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Black-led non-profits get funding

Words by Smiley Team

A new program is in the works to help establish funding for Black-led non-profits. Called Abundance, the program is a joint effort of three Chicago-area grantmakers, Chicago Beyond, the Grand Victoria Foundation, and the John D. and Catherine T. MacArthur Foundation.

The Abundance Movement is intended as a resource for grantmakers to offer and share information with one another about how to best handle funds and their allocation of them – particularly referring to often underfunded local Black-led organizations.

It was inspired by the social upheaval that followed the 2020 death of George Floyd – the organizers felt that the eye on social justice movements at the time provided an opportunity to inspire other grant-makers to help support Black-led movements.

To the organizers, it was also a problem of philanthropy. 

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 “We often have these ways of thinking about Black communities as problems to be solved as opposed to people that we will love, like any other groups of people,” Sharon Bush, the president of the Grand Victoria Foundation, told The Chronicle of Philanthropy.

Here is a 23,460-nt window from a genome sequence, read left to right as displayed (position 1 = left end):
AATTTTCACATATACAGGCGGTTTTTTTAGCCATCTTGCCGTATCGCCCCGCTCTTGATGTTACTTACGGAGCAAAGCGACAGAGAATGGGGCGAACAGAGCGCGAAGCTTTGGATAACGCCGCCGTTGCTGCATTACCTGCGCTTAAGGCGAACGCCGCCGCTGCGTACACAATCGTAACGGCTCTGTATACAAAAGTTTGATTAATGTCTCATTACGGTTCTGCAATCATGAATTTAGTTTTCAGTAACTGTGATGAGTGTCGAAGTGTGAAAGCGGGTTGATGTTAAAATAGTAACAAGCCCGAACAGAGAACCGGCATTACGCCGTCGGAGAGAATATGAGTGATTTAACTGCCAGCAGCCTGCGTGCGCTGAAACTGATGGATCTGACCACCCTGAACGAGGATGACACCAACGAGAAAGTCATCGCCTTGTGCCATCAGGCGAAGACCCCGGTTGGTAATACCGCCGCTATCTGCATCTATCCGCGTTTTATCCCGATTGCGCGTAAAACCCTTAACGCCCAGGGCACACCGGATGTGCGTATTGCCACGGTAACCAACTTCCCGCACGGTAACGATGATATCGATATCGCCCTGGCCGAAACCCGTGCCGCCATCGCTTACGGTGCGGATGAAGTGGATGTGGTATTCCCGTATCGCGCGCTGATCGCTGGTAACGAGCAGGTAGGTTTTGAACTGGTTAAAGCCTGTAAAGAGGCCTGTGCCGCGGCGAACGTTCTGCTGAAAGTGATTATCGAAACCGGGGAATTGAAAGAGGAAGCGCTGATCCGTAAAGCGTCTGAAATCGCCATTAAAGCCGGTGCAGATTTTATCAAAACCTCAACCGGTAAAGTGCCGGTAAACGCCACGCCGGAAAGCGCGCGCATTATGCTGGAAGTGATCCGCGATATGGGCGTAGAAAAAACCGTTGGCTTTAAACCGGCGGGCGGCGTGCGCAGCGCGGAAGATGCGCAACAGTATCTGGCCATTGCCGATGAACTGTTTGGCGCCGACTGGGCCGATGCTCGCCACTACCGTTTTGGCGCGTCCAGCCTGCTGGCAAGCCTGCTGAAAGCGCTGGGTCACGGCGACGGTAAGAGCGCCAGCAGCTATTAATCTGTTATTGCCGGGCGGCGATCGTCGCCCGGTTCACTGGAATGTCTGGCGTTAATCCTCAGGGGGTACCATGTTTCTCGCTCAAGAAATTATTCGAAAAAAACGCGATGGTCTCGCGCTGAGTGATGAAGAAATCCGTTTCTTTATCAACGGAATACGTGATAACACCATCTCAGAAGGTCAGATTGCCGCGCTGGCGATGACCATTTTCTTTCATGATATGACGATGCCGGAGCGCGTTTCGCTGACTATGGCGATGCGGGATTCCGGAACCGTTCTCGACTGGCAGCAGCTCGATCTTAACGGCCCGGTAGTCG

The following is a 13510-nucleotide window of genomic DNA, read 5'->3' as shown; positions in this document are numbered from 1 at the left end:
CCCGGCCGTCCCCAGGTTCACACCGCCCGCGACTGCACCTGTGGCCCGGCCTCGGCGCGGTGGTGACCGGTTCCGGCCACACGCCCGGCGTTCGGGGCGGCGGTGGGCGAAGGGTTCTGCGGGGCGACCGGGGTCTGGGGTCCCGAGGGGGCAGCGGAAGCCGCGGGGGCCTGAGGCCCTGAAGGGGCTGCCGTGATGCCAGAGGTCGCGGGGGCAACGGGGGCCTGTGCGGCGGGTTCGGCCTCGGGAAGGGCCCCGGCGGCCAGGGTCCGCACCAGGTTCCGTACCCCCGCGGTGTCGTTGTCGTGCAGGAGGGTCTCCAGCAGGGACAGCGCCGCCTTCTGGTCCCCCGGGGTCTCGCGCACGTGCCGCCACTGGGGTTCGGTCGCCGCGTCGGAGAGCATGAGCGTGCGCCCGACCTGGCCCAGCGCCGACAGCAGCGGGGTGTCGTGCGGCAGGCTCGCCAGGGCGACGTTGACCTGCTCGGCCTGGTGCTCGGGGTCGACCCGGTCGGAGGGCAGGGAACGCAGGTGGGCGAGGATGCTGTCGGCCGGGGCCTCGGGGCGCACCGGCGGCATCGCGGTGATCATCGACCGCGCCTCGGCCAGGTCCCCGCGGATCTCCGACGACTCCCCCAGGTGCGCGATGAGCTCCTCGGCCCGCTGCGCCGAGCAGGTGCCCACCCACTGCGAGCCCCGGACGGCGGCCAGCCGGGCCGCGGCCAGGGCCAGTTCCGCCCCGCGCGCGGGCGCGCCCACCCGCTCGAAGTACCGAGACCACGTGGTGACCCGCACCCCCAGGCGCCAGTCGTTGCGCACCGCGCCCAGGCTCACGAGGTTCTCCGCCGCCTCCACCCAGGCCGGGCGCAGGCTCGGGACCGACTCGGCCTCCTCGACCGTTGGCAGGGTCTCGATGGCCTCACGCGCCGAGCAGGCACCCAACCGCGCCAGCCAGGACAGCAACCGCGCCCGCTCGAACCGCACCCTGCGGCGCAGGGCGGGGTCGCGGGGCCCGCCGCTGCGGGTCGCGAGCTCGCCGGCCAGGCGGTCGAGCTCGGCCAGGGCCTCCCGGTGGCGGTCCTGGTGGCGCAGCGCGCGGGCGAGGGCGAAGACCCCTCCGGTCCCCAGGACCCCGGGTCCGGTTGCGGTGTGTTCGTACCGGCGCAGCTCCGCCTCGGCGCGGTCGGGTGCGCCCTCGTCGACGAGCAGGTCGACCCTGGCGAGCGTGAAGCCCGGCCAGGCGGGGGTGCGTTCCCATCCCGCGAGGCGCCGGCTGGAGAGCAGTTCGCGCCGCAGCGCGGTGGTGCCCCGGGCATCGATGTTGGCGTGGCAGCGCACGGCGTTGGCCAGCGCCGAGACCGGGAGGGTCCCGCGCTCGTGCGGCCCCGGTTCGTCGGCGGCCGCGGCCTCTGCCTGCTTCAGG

“What would we do if we decided to support them differently?”

Bush’s organization is known for its grants in five areas: economy, education, Elgin, engagement, and environment. Elgin is the city in Illinois where the foundation is based and the organization started to carry out a commitment that the Grand Victoria Casino had, donating up to 20% of its profits to fund local initiatives.

Abundance also plans to spread beyond organizations already taking part in funding Black-led organizations. For organizations that are curious about how to take part in the space but not totally involved, the effort will hopefully bring in more funds for these initiatives. 

The goal is to bring together a group of foundations that want to learn about how to include more Black-led groups in their grantmaking and ultimately get more funding for them. 

“It’s about how do we fundamentally change practice and our own understanding of how bias creeps into our practices,” said Liz Dozier, CEO of Chicago Beyond. “It really is not some scripted thing, but rather truly trying to learn together to do better.”

Inspired to act?

JOIN: You can join the Abundance Movement and help commit to change. Find out more

DONATE: Support Black Charities is a nonprofit itself, raising awareness for fundraising organizations working towards the same cause. Support them here

This article aligns with the following UN SDGs

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